Reproductive Acts: Sexual Politics in North American Fiction and Film. McGill-Queen's University Press
In the Flesh: Twenty Writers Explore the Body. Brindle & Glass and
Bodies of influence, bodily injury, gendered bodies, idealized bodies, tortured bodies, political bodies, and many other forms of body are the subject of scrutiny in two new bodies of work. Heather Latimer’s Reproductive Acts is a carefully constructed interdisciplinary study, infusing feminist sociopolitical history with literary-cultural capital. Working chronologically from the 1980s to the early 2000s, chapters analyse seven texts (pairing Canadian and American authors) and one film by a Mexican director. Latimer clearly defines reproductive politics, “the struggle over who has the power over women’s fertility,” as a broader issue typically manifesting as the abortion debate. The main premises of this text are threefold: there is an increased anxiety about reproductive politics; the pro-life/pro-choice dialectic is a reductive lens; and fiction, as part of the cultural imaginary, reflects, engages, and helps produce reproductive politics.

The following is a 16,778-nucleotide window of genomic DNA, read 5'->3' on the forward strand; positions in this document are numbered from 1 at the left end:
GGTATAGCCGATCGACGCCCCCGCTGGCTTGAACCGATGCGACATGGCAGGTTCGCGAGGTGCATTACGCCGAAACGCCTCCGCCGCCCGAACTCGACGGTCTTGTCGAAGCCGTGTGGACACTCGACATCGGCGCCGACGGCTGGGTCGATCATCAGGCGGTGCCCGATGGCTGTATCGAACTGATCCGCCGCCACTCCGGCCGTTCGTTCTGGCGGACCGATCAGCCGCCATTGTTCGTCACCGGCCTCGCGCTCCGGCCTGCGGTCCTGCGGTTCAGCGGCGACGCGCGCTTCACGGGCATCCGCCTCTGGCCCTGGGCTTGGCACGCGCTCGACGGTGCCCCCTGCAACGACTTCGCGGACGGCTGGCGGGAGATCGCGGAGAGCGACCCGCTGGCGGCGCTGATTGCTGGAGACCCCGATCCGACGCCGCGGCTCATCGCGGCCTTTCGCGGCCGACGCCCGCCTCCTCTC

As these premises reveal, Latimer’s style is clean and direct, providing excellent transition cues and making her nuanced argument accessible to a wide audience. In addition, Reproductive Acts posits a rare dialogue between the United States and Canada in law, politics, and social change. The US is situated as the dominant power, with Canada and (to a lesser extent) Mexico as privileged hybrids offering unique perspectives. While one might question the paucity of postcolonial theoretical engagement, Latimer skilfully articulates a broad feminist basis, weaving complex theories into the landscape under investigation. Clearly unsympathetic to the pro-life movement—as her decidedly one-sided negative diction reveals—she nonetheless concedes its discursive and sociopolitical power and necessarily so, since the pivotal role of language in constructing a society is, in fact, foundational to Latimer’s own argument.